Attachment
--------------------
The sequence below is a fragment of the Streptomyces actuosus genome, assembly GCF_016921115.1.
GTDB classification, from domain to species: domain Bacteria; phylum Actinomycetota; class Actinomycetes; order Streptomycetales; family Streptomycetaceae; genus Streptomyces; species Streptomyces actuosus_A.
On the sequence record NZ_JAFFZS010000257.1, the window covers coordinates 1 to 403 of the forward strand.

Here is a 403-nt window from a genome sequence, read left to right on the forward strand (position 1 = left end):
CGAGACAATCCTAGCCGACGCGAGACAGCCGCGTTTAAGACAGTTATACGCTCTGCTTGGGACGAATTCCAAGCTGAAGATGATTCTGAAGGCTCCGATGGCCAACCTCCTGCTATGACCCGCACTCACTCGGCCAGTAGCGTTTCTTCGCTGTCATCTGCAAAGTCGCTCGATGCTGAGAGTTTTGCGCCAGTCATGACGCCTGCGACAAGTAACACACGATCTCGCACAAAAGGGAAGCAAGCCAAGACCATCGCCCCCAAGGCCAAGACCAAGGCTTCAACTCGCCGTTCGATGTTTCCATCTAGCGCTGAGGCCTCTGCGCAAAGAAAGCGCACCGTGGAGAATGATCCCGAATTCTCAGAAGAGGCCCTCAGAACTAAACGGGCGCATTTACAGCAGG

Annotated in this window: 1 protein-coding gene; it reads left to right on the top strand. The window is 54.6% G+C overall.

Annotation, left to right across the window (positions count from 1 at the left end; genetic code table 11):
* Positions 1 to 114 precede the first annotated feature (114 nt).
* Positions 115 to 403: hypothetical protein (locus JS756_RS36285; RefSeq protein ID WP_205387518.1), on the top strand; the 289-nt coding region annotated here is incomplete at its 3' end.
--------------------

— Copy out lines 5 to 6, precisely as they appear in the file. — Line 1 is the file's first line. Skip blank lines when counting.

CGAGACAATCCTAGCCGACGCGAGACAGCCGCGTTTAAGACAGTTATACGCTCTGCTTGGGACGAATTCCAAGCTGAAGATGATTCTGAAGGCTCCGATGGCCAACCTCCTGCTATGACCCGCACTCACTCGGCCAGTAGCGTTTCTTCGCTGTCATCTGCAAAGTCGCTCGATGCTGAGAGTTTTGCGCCAGTCATGACGCCTGCGACAAGTAACACACGATCTCGCACAAAAGGGAAGCAAGCCAAGACCATCGCCCCCAAGGCCAAGACCAAGGCTTCAACTCGCCGTTCGATGTTTCCATCTAGCGCTGAGGCCTCTGCGCAAAGAAAGCGCACCGTGGAGAATGATCCCGAATTCTCAGAAGAGGCCCTCAGAACTAAACGGGCGCATTTACAGCAGG

Annotated in this window: 1 protein-coding gene; it reads left to right on the top strand. The window is 54.6% G+C overall.